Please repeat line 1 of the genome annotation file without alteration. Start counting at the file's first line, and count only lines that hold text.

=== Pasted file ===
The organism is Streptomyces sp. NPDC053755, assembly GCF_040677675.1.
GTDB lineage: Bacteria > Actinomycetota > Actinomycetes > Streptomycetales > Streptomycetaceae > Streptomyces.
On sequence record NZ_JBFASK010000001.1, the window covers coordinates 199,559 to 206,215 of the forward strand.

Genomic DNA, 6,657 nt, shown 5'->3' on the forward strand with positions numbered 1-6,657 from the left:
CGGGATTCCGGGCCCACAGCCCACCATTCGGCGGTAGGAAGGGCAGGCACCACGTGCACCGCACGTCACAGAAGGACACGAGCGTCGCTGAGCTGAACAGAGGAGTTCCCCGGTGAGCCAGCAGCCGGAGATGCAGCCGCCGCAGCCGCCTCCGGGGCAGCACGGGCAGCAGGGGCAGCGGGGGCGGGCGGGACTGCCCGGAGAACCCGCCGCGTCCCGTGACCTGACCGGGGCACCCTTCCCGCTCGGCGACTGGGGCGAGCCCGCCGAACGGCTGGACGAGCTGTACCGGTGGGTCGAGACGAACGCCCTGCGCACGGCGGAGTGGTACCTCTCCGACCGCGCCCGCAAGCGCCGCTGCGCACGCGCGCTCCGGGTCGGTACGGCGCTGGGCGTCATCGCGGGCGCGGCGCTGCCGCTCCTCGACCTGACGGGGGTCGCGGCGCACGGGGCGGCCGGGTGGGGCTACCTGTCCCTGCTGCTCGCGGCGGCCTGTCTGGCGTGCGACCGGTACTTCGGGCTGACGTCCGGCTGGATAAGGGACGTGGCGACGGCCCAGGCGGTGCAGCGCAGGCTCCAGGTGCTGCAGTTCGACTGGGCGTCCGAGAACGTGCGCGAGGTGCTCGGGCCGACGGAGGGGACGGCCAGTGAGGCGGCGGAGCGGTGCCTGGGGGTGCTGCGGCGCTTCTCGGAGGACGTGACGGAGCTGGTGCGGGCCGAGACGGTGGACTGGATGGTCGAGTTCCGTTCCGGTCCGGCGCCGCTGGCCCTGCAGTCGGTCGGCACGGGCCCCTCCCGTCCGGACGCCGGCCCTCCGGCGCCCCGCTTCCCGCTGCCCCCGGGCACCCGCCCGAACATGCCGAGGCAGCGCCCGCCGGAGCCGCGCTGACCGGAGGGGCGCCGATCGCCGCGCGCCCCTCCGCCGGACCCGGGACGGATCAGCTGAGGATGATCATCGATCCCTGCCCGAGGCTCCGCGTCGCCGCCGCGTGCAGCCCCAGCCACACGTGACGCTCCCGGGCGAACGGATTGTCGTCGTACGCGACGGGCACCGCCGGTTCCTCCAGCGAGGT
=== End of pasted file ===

The organism is Streptomyces sp. NPDC053755, assembly GCF_040677675.1.